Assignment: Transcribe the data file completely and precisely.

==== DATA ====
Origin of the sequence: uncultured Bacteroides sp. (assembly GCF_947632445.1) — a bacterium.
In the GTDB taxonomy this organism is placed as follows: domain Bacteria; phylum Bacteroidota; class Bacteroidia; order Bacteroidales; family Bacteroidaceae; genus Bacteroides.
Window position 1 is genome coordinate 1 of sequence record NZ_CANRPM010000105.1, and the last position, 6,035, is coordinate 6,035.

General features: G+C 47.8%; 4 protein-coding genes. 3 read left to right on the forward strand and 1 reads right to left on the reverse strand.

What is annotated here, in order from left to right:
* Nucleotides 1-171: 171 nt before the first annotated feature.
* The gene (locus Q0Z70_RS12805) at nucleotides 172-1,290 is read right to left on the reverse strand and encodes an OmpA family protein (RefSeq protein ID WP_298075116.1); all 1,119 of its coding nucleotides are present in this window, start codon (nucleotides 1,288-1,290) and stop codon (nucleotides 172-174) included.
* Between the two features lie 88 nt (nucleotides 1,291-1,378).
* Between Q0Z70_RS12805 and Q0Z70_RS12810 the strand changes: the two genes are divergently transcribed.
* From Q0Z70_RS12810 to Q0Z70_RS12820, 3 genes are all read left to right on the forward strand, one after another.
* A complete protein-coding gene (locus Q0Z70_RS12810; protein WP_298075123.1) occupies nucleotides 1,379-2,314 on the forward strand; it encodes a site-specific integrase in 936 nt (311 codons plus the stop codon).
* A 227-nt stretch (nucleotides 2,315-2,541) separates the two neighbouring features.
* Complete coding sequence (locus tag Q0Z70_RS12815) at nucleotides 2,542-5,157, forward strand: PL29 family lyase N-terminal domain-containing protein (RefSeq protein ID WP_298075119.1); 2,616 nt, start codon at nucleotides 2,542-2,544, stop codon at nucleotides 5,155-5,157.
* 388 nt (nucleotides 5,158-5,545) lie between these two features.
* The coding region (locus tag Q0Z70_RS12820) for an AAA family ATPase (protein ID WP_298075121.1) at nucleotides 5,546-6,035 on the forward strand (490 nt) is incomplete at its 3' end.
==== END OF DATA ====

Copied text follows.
Origin of the sequence: uncultured Bacteroides sp. (assembly GCF_947632445.1) — a bacterium.
In the GTDB taxonomy this organism is placed as follows: domain Bacteria; phylum Bacteroidota; class Bacteroidia; order Bacteroidales; family Bacteroidaceae; genus Bacteroides.
Window position 1 is genome coordinate 1 of sequence record NZ_CANRPM010000105.1, and the last position, 6,035, is coordinate 6,035.

General features: G+C 47.8%; 4 protein-coding genes. 3 read left to right on the forward strand and 1 reads right to left on the reverse strand.

What is annotated here, in order from left to right:
* Nucleotides 1-171: 171 nt before the first annotated feature.
* The gene (locus Q0Z70_RS12805) at nucleotides 172-1,290 is read right to left on the reverse strand and encodes an OmpA family protein (RefSeq protein ID WP_298075116.1); all 1,119 of its coding nucleotides are present in this window, start codon (nucleotides 1,288-1,290) and stop codon (nucleotides 172-174) included.
* Between the two features lie 88 nt (nucleotides 1,291-1,378).
* Between Q0Z70_RS12805 and Q0Z70_RS12810 the strand changes: the two genes are divergently transcribed.
* From Q0Z70_RS12810 to Q0Z70_RS12820, 3 genes are all read left to right on the forward strand, one after another.
* A complete protein-coding gene (locus Q0Z70_RS12810; protein WP_298075123.1) occupies nucleotides 1,379-2,314 on the forward strand; it encodes a site-specific integrase in 936 nt (311 codons plus the stop codon).
* A 227-nt stretch (nucleotides 2,315-2,541) separates the two neighbouring features.
* Complete coding sequence (locus tag Q0Z70_RS12815) at nucleotides 2,542-5,157, forward strand: PL29 family lyase N-terminal domain-containing protein (RefSeq protein ID WP_298075119.1); 2,616 nt, start codon at nucleotides 2,542-2,544, stop codon at nucleotides 5,155-5,157.
* 388 nt (nucleotides 5,158-5,545) lie between these two features.
* The coding region (locus tag Q0Z70_RS12820) for an AAA family ATPase (protein ID WP_298075121.1) at nucleotides 5,546-6,035 on the forward strand (490 nt) is incomplete at its 3' end.